These women have developed a mutual respect for each other, but once fate and destiny intervene, Shayera forgets about that growth and tries to steal John away. This is especially frustrating because when Carter came to Shayera spewing this kind of mystical nonsense in “Shadow Of The Hawk,” she rejected him in favor of creating her own path in life. Touching the Absorbicron and seeing the past as truth is different than hearing stories from a stranger’s mouth, but would that flashback really change Shayera’s personality so much? It’s possible that the reason she didn’t want to believe Carter in that past episode is because she didn’t want to be with Carter, but when John becomes a part of that myth, she’s much more willing to embrace it. Maybe this is the proof Shayera needs that she’s justified in stealing Vixen’s man away from him, but it would have been more empowering if Shayera embraced John’s point of view and refused to be destiny’s puppet.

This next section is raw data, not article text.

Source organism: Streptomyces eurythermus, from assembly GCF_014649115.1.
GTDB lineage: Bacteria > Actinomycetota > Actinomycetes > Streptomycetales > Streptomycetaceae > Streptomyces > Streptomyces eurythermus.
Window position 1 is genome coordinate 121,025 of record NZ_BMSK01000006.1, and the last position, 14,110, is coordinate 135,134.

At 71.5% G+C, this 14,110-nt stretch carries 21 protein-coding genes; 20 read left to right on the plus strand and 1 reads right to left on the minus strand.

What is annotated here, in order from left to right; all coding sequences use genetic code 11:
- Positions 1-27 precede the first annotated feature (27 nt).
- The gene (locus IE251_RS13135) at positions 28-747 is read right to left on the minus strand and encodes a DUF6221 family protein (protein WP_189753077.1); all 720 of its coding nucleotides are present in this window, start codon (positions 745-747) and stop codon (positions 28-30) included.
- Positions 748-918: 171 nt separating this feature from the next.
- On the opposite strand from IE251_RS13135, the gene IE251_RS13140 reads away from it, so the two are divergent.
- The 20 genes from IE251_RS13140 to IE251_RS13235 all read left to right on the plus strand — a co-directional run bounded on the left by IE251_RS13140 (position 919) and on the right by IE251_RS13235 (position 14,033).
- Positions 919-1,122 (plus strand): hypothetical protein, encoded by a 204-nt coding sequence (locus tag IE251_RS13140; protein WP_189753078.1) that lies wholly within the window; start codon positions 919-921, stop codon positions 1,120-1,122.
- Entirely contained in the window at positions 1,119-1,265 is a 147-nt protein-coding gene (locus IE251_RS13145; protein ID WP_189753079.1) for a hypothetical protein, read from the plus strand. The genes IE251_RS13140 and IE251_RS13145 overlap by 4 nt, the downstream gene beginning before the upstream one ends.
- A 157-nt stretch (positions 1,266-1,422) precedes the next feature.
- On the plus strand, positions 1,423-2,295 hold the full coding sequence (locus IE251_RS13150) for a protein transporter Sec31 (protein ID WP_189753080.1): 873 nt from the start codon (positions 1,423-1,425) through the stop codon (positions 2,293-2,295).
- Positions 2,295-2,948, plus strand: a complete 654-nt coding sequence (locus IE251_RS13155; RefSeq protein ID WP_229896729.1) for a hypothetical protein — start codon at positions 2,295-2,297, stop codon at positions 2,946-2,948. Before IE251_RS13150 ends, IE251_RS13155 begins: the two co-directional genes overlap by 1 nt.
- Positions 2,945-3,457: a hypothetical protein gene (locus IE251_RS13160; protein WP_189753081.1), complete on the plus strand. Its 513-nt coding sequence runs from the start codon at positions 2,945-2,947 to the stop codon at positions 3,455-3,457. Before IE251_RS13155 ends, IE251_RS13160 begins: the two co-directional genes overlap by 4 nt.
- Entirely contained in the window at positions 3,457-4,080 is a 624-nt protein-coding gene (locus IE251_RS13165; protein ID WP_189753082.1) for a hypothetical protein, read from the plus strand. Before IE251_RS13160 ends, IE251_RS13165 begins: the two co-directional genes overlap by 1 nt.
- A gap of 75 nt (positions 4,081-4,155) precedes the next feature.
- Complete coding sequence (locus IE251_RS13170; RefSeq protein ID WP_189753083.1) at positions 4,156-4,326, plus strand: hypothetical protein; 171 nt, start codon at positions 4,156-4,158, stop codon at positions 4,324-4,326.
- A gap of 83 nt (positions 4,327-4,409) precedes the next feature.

Let’s take a moment to talk about how cool it is that the romantic lead of this show is a person of color. There is no shortage of white heroes that could have been at the center of JLU’s love triangle, but John Stewart ended up becoming this series’ leading man. And one of those relationships is mixed race. One day I won’t have to applaud a show for making these kinds of decisions because media will be full of diverse relationships, but that day hasn’t come yet so JLU gets some major kudos for committing to John, Mari, and Shayera’s dynamic. These relationships are still disproportionately represented in pop culture, and making them an integral part of this series highlights the progressive attitude that made this series stand out.